The Cabinet has approved certain aspects of an economic stimulus programme designed to help the territory weather the coronavirus pandemic, and full details will be disclosed soon, Premier Andrew Fahie said Wednesday during an announcement livestreamed on Facebook.
“I know that many persons are waiting eagerly to hear about the economic response report: some would call it an economic stimulus plan,” he said. “I will be making a full statement on this as minister of finance shortly.”
After promising to provide enough information to “whet [residents’] appetites” for details about the plan that he has been pledging for weeks, Mr. Fahie stated that Cabinet approved a policy paper “which will serve as the interim framework to guide the government’s social, economic and fiscal response” to the territory’s needs during the pandemic.
He stressed the importance of transparency when spending funds from external sources, adding that all funds would go into the territory’s Consolidated Fund.
The government, he added, has asked permission from the United Kingdom to amend a 2012 fiscal agreement in order to help the government respond to catastrophic events.
Financial Secretary Glenroy Forbes, he said, has been tasked with leading technical discussions with a UK financial team in petitioning for changes in sections 25, 27 and 28 of the 2012 Protocols for Effective Financial Management.
Sections 25 and 27 of the agreement require the territory to obtain approval from the UK secretary of state for certain decisions, and section 28 states that breaching the protocols’ borrowing guidelines constitutes a breach of the agreement itself.
Mr. Forbes also has been charged with instructing ministries, departments, statutory boards and public corporations each to submit a bi-monthly report to the finance minister, according to Mr. Fahie.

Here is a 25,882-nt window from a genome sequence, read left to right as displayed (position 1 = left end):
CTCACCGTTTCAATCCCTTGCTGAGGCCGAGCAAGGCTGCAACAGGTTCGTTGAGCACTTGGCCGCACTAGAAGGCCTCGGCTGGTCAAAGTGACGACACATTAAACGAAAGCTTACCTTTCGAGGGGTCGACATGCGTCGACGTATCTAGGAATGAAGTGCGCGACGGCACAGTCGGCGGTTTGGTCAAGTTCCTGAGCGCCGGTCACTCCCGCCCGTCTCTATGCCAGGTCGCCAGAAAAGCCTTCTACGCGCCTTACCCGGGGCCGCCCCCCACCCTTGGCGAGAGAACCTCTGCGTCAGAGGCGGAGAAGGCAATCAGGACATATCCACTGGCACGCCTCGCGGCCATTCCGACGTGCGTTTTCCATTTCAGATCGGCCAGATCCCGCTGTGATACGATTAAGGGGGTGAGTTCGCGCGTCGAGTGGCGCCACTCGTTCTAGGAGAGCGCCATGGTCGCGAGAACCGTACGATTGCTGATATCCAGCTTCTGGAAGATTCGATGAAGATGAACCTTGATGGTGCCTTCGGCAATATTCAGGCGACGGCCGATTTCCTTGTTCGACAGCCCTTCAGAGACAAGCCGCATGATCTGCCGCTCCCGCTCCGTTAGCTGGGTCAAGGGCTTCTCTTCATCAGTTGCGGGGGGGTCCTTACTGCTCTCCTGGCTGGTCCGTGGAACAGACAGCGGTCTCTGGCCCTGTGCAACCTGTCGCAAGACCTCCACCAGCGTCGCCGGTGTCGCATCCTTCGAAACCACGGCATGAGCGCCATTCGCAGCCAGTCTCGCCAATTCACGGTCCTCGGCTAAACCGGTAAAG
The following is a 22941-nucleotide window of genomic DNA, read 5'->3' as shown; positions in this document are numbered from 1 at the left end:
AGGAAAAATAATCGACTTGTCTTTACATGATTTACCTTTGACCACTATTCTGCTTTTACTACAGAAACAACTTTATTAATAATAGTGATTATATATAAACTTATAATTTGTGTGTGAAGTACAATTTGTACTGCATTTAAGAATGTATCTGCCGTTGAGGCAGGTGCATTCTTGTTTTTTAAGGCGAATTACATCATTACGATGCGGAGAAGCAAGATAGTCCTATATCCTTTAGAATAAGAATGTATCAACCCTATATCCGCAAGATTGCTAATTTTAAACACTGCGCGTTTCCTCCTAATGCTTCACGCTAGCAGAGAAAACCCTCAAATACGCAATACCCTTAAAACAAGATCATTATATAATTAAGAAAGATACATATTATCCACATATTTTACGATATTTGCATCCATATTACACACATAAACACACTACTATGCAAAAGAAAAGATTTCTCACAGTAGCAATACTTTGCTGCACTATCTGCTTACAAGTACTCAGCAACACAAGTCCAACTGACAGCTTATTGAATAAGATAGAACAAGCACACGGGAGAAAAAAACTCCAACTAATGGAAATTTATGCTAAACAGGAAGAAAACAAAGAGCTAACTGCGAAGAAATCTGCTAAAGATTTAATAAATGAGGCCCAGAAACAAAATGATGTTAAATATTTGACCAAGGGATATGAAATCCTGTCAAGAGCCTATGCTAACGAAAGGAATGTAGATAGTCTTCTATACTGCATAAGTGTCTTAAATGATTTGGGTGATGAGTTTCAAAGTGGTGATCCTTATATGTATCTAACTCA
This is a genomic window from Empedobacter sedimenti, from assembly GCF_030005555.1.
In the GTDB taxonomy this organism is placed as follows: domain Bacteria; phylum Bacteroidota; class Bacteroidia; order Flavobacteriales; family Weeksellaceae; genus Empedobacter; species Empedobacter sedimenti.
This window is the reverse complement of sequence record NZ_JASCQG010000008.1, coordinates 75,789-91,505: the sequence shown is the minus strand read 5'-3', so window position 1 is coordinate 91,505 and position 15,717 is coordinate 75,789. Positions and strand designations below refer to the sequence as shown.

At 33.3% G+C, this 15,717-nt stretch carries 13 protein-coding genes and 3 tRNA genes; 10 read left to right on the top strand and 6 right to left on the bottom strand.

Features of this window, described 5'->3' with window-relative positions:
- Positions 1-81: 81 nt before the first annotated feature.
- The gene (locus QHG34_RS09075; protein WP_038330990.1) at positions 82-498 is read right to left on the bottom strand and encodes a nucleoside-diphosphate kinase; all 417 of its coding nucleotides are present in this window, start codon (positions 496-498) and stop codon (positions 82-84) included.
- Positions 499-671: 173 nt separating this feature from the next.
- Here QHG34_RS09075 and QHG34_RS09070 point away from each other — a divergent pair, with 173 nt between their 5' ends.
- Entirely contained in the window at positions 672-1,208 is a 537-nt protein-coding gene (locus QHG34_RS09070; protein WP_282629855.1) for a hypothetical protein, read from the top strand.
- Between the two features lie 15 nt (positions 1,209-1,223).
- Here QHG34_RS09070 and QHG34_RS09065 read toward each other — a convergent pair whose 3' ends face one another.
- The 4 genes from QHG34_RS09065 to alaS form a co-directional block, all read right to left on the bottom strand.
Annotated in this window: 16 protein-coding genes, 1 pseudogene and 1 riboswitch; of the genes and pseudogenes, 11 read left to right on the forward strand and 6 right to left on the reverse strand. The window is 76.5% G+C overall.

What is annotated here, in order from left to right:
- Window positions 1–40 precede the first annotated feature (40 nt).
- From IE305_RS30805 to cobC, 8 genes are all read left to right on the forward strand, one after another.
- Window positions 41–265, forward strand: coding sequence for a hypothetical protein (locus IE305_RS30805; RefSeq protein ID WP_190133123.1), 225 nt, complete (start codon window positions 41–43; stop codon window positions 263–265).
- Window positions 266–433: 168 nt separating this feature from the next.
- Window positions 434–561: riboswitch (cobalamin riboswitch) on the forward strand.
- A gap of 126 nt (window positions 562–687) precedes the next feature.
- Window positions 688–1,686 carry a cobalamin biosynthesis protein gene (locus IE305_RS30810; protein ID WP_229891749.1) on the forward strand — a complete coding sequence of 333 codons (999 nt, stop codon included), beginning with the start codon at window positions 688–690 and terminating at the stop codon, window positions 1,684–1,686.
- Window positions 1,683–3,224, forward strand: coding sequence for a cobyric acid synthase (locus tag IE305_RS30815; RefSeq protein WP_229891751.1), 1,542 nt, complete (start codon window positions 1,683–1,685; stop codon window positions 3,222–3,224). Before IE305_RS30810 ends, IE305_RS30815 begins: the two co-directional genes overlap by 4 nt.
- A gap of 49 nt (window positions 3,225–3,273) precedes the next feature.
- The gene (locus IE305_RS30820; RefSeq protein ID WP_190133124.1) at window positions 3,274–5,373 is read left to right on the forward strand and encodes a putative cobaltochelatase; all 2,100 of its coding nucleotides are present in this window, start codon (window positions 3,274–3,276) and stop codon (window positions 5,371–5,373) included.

The premier promised to disclose further details “soon,” but he did not provide a timeframe.
Mr. Fahie has said repeatedly in recent weeks that his government has been working on a comprehensive stimulus package. But he and the UK appear to disagree on what role Britain should play.
According to Mr. Fahie, he asked Governor Gus Jaspert last month if “for a certain time, [residents could] be paid at least minimum wage from a grant from the Unite Kingdom.”
“The objective is to ensure that the monies that come from the UK directly reach and touch and affect the lives of the people positively, and will not be lost through all kind of technical bureaucracy,” Mr. Fahie said.
In a March 30 statement, however, Mr. Jaspert pushed back. Though he did not provide an answer to the request, he suggested that Cabinet “set out, as a matter of priority, its plans to ensure that individuals and businesses receive the support they need.”
Water and agriculture
Though no comprehensive stimulus package has been unveiled, the government has announced a $2 million programme for farmers and fishers, and a month’s supply of free water for all residents.
Mr. Fahie has said the two initiatives were rolled out first because they were “clear-cut,” and he has begun describing them as part of a larger phased stimulus package.
Last week, Education, Culture, Youth Affairs, Fisheries and Agriculture Minister Dr. Natalio “Sowande” Wheatley provided further details about the fishing and farming programme.
While “no money is going to the hands of farmers” as the government plans to deal “directly with suppliers,” Dr. Wheatley said on Claude Skelton-Cline’s April 7 talk show that this is a time when “revenue is something we have to spend very carefully.”
He added that boosting the agriculture sector has always been a priority for the new administration.
“We had a real robust plan for agriculture that we were rolling out, but Covid-19 forced us to accelerate,” he said.
He referenced plans to have a statutory body handling commercial aspects of the industry, which would include helping farmers secure loans locally and abroad and supporting the production of certain crops.
The goal is to have the VI be as self-sustaining as possible in the event that countries whose exports the territory depends on, like the US, stop supplying.
Dr. Wheatley pointed out the recent seizure of shipments from the US to Caribbean nations and territories as an example.
“When it gets down to the crunch, the United States will prioritise the United States,” he added. “We have to be in a position to prioritise ourselves.”